Saturday, October 3, 2009

China, U.S. Talk on New Hot Line

DEFENSE NEWS

04/10/08

China, U.S. Talk on New Hot Line

By Wendell Minnick

TAIPEI - U.S. Defense Secretary Robert Gates and new Chinese Defense Minister Liang Guanglie held their first conversation on the new defense telephone link (DTL) set up this month.

"Secretary Gates congratulated General Liang on his recent promotion to minister of defense and welcomed this important step forward in enhancing communications between our militaries," said Maj. Stewart Upton, a spokesman for the Office of the U.S. Secretary of Defense. "Secretary Gates and Minister Liang discussed building on the positive momentum in military-to-military relations, encouraging the trend of greater transparency at all levels in which substantive dialogue can help avoid miscalculation."

U.S. President George W. Bush and Chinese President Hu Jintao agreed to establish the link during their meeting at the 15th APEC summit last September. Discussions continued during Gates' November visit to Beijing.

On Feb. 29, an agreement establishing the DTL was signed in Shanghai. David Sedney, deputy assistant secretary of defense for East Asian security affairs, signed for the U.S., and Maj. Gen. Qian Lihua, director of the Ministry of National Defense, Foreign Affairs Office, signed for China.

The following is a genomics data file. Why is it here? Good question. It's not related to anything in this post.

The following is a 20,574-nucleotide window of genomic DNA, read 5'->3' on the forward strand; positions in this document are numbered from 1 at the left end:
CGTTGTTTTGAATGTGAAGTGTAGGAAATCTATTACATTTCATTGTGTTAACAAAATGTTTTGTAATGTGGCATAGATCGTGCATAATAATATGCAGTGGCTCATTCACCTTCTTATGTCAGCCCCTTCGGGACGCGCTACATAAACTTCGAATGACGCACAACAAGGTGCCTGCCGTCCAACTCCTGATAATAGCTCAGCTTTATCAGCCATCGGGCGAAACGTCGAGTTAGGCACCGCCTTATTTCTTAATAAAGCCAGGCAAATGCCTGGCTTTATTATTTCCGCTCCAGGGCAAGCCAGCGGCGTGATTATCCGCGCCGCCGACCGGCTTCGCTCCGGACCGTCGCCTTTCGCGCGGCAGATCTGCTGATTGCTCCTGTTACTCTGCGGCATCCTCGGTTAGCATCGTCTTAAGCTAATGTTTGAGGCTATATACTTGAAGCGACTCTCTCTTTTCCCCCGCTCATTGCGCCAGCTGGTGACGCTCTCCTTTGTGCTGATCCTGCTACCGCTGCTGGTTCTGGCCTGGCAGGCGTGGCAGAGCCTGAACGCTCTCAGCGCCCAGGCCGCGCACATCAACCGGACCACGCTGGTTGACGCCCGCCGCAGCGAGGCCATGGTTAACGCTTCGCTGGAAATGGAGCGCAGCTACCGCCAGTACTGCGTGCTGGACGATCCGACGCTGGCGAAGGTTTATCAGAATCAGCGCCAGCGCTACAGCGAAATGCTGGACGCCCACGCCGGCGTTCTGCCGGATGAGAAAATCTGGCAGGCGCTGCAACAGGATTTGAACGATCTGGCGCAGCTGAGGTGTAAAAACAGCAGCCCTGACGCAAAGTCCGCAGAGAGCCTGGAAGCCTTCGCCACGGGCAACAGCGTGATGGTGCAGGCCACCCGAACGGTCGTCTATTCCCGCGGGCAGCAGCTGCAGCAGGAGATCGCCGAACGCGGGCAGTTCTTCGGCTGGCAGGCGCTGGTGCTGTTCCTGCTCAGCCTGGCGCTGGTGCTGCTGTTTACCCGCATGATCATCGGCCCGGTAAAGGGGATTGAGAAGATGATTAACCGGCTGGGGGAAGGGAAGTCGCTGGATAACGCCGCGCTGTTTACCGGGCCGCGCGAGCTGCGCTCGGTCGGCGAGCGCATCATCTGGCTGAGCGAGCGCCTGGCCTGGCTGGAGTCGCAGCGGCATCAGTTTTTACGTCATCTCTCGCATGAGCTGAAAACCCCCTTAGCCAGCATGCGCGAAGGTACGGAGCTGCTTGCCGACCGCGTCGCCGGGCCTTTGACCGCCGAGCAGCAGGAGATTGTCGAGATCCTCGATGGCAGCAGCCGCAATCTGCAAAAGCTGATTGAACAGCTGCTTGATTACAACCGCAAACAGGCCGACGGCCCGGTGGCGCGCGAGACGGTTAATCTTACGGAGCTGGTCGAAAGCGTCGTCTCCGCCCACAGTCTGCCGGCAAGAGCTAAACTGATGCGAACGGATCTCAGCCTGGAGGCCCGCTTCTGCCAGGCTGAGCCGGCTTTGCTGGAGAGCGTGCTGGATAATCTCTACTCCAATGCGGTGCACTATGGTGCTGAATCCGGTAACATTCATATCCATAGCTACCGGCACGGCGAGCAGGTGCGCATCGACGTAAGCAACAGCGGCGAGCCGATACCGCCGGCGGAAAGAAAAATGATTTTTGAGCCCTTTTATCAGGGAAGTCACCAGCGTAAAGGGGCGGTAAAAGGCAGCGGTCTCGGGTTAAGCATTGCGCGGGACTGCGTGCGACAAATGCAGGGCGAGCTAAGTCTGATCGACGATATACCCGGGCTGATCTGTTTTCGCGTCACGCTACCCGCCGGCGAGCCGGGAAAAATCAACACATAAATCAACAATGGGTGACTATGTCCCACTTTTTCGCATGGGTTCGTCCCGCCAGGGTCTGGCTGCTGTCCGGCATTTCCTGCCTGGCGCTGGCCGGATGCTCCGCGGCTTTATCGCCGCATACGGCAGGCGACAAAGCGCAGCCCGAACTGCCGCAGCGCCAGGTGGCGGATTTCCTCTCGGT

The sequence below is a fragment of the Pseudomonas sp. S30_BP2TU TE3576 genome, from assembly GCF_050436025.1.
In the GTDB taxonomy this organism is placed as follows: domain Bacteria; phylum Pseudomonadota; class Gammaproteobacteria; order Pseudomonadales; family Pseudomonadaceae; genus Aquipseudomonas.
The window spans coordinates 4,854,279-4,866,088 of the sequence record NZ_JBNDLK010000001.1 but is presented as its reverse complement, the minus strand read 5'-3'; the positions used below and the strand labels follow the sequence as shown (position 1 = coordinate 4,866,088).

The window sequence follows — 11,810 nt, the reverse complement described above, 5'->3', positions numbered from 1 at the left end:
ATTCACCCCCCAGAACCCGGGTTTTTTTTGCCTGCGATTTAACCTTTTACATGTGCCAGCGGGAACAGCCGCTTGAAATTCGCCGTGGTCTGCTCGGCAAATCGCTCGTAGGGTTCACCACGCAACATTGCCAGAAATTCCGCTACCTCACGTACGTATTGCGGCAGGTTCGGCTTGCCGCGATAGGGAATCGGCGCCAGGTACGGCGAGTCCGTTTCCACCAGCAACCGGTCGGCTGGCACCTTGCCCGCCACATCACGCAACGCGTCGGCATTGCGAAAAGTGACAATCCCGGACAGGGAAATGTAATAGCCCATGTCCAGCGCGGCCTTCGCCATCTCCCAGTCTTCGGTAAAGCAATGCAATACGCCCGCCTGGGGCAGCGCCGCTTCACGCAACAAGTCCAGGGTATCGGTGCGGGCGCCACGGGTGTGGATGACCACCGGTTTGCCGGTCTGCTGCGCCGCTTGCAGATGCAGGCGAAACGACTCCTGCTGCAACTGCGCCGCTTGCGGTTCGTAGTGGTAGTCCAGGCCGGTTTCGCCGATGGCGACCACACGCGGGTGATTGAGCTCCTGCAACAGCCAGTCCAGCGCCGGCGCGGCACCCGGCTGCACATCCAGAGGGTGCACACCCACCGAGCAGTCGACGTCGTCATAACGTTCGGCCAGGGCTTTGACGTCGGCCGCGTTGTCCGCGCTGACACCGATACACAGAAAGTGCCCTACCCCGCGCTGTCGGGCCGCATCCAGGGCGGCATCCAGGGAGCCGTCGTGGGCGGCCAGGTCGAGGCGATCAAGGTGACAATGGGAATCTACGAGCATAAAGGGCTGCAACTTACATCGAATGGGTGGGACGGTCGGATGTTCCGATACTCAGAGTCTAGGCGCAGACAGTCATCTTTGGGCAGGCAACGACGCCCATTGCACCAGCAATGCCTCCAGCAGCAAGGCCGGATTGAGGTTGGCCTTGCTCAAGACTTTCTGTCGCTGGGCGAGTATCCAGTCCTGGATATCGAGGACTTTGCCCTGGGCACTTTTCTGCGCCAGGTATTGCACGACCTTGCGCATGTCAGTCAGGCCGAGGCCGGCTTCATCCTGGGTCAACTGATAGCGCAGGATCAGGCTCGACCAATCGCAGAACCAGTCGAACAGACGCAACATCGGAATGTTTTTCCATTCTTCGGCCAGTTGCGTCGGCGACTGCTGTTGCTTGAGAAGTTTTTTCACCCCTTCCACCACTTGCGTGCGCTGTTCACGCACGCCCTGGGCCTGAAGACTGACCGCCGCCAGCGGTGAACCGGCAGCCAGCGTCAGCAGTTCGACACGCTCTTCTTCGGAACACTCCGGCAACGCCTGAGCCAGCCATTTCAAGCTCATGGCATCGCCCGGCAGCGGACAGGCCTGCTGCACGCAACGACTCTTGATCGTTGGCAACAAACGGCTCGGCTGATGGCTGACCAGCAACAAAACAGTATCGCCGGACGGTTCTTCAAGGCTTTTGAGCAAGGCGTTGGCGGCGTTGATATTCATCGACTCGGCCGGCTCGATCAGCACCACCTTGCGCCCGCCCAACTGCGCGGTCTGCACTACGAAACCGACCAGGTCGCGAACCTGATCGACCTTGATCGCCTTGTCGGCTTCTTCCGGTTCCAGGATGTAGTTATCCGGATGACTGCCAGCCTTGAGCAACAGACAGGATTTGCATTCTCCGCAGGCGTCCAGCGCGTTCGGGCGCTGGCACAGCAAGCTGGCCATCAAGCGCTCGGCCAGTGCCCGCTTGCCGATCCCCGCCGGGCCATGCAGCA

During the conversation, Gates urged China to seize the opportunity to work with the newly elected leaders on Taiwan, said Upton.

The Beijing-friendly Chinese Nationalist Party (KMT) took control of both the legislature and the presidency during recent elections in Taiwan. The KMT has called for closer relations with China, including direct flights and a peace accord.

"[Gates] restated the U.S. commitment to the one-China policy, which is based on the three Joint Communiqu├ęs and the Taiwan Relations Act. He also restated that the U.S. opposes any unilateral effort by either China or Taiwan to change the status quo," Upton said.

According to the state-run Xinhua News Agency, Liang called on the United States to stop arms sales and military links with Taiwan "in a bid to maintain peace and stability across the Taiwan Straits and the overall interests of the Sino-U.S. relations."

A former U.S. defense official said the DTL was largely symbolic, since an executive-level hot line already existed between the White House and Zhongnanhai, the Beijing facility that serves as the Communist Party headquarters.